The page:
Have you ever wondered what happens to your seafood as it travels from deck to dish? A seafood supply chain can be a highly complex thing! We’ve spoken to players at all levels of the chain to demystify each stage and give you a clear picture of how the fish you order ends up on your plate.
It all starts at sea, where fishermen work round the clock to bring us an incredibly wide selection of seafood. From gill netters to potters, hand liners to trawlers, Cornish fishermen catch around 50 different species of fish and shellfish, weaving diversity into the supply chain from the very beginning.
Once landed from the vessels, the catch is either taken to Newlyn Fish Market: Cornwall’s only live fish auction, or sold directly to keen customers on the quayside! The market sells anything landed that day or the night before by a variety of boats, from handline-caught mackerel or tangle-netted crawfish right through to the mixed catch of pelagic fish brought in by the largest beam trawlers.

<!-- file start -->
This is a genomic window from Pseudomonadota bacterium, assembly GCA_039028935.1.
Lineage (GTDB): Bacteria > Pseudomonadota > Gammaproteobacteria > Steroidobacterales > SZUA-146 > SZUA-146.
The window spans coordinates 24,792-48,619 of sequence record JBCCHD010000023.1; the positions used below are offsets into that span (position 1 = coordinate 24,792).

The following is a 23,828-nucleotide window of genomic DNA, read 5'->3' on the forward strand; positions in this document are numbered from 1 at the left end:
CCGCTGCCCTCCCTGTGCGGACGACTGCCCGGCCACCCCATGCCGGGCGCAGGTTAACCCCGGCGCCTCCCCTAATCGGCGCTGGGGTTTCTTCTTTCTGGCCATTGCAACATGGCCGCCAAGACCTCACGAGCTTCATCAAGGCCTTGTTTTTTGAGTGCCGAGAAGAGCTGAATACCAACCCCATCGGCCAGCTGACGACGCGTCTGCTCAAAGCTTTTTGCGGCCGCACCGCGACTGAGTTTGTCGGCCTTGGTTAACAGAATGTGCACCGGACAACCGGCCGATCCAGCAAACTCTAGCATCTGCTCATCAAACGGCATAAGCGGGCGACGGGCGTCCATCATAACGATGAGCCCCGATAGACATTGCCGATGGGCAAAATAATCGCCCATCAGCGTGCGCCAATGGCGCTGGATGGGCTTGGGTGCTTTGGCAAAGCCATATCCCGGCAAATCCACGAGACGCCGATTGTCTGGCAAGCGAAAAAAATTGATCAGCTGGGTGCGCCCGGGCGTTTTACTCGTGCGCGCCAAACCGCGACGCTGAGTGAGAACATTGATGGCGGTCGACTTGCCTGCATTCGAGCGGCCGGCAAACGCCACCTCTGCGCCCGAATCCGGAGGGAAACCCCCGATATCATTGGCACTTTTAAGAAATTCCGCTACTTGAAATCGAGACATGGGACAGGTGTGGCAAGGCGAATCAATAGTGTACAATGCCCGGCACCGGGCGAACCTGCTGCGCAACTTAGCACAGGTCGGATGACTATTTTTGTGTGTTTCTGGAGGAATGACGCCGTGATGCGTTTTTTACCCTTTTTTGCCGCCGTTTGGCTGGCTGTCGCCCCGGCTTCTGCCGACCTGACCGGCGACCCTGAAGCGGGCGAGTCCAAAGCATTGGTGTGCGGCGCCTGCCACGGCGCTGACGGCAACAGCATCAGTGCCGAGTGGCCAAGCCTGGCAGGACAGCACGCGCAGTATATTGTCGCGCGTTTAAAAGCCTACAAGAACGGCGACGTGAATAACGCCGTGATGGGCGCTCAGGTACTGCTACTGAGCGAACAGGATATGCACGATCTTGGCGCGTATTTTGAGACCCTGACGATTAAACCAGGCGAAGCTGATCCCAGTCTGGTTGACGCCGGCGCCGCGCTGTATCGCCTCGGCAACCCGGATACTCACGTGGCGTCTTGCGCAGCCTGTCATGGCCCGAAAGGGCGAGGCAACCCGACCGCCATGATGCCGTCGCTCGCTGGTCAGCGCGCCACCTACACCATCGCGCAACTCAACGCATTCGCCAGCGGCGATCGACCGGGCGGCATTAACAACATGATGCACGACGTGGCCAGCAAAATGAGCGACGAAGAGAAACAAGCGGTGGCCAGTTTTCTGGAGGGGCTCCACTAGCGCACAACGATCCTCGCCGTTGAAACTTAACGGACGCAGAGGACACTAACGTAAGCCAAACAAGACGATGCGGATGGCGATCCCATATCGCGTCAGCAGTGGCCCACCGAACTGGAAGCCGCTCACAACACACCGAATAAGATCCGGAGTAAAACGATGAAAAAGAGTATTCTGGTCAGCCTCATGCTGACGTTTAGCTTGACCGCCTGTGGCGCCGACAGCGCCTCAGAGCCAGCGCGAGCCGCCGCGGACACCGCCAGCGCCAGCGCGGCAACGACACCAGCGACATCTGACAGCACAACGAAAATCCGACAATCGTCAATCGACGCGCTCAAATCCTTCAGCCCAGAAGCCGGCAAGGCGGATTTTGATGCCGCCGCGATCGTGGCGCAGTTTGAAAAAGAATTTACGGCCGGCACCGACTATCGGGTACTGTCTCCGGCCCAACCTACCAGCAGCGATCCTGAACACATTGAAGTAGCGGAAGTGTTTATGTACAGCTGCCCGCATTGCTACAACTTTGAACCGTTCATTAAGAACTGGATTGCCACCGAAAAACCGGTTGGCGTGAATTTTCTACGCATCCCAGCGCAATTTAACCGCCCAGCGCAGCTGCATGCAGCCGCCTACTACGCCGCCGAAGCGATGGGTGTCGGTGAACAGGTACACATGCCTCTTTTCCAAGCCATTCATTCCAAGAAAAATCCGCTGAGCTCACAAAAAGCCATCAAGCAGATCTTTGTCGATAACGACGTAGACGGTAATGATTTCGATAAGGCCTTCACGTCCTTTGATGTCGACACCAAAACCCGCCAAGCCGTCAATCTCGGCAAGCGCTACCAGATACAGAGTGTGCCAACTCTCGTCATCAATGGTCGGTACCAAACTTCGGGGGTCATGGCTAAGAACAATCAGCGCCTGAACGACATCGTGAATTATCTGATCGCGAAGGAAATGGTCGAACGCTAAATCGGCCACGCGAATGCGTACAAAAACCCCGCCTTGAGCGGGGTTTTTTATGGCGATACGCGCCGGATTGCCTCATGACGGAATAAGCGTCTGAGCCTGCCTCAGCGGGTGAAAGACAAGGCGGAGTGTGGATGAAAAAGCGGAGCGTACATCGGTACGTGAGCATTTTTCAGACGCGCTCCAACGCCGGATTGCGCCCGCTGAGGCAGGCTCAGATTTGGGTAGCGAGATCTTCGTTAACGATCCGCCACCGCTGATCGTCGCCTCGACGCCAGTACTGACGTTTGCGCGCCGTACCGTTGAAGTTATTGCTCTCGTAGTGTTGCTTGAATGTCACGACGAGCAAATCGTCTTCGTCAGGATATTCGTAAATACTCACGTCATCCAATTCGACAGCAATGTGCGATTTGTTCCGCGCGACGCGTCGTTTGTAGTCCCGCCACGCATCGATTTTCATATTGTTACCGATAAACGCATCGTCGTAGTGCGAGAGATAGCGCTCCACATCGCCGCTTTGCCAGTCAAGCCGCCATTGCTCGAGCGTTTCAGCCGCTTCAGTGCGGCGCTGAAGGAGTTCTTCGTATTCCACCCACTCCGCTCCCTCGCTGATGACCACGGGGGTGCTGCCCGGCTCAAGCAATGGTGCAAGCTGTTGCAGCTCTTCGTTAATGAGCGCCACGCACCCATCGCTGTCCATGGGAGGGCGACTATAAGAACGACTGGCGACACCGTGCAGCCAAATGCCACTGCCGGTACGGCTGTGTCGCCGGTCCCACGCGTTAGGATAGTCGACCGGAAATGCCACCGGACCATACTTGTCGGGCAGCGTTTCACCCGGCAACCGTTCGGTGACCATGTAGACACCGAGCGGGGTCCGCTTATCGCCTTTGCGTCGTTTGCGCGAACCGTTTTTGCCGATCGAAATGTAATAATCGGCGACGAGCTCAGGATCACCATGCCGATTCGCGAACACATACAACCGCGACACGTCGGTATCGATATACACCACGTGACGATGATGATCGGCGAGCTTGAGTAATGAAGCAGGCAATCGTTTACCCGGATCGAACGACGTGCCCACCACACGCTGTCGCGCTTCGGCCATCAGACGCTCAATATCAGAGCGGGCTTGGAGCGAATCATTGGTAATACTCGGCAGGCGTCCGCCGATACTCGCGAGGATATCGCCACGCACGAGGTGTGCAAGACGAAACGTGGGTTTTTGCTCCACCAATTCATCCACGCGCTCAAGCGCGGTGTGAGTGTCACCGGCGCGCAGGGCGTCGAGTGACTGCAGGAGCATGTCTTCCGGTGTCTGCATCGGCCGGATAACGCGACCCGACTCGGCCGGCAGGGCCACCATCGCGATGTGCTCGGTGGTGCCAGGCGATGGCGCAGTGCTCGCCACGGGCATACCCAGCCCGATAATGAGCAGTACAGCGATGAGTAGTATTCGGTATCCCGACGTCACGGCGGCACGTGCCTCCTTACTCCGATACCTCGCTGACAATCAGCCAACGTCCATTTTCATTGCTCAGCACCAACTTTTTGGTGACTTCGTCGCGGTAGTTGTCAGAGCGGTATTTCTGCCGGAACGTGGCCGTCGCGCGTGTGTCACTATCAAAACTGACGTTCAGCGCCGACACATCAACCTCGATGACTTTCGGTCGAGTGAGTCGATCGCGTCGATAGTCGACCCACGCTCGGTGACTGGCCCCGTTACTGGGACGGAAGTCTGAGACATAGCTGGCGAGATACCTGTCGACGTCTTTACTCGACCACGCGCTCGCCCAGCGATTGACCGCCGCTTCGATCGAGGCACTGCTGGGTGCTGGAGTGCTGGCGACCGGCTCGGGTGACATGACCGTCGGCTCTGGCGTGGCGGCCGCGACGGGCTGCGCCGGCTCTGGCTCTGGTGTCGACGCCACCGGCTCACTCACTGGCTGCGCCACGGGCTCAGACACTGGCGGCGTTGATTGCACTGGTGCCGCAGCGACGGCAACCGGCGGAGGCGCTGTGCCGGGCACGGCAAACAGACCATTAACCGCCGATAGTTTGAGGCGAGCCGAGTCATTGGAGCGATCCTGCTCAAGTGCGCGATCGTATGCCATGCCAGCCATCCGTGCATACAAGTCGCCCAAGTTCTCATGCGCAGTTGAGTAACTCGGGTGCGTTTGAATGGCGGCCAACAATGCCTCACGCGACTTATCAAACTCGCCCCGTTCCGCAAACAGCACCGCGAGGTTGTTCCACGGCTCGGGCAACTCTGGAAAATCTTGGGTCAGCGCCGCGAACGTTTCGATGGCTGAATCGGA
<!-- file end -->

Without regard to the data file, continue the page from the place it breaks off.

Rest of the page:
In order to purchase fresh fish and shellfish at the first point of sale, merchants are up bright and early for the 6am auction. Buying, dealing with, and transporting large volumes of seafood from bigger boats, merchants are vital to supporting the basic infrastructure of the industry. Without them, the market, ice, fuel, storage, and much more would not exist.
Whether it’s picking crab meat or smoking mackerel, filleting hake or making fish cakes, processors transform the catch into a valuable, consumable product for retailers. Processing is essential to increase the intake of Cornish seafood, as consumer behaviour in the UK suggests a preference for processed seafood products over whole fish and shellfish.
Fishmongers, who often buy directly from the morning auction, offer fresh, local, and high-quality fish and shellfish straight to the public. With impressive displays and handy preparation and cooking tips for the buyer, fishmongers are a great way to ensure you are both supporting local and cooking the highest quality seafood at home.
Some of the best chefs will use fresh seafood from that day to inspire what’s on the menu. From monkfish curries to haddock arancini, or roasted hake to classic battered fish and chips, the versatility of fresh seafood is what makes it so exciting and unique. But chefs aren’t just in the restaurants! Home-cooked seafood is a healthy and creative way to mix up your mealtimes.
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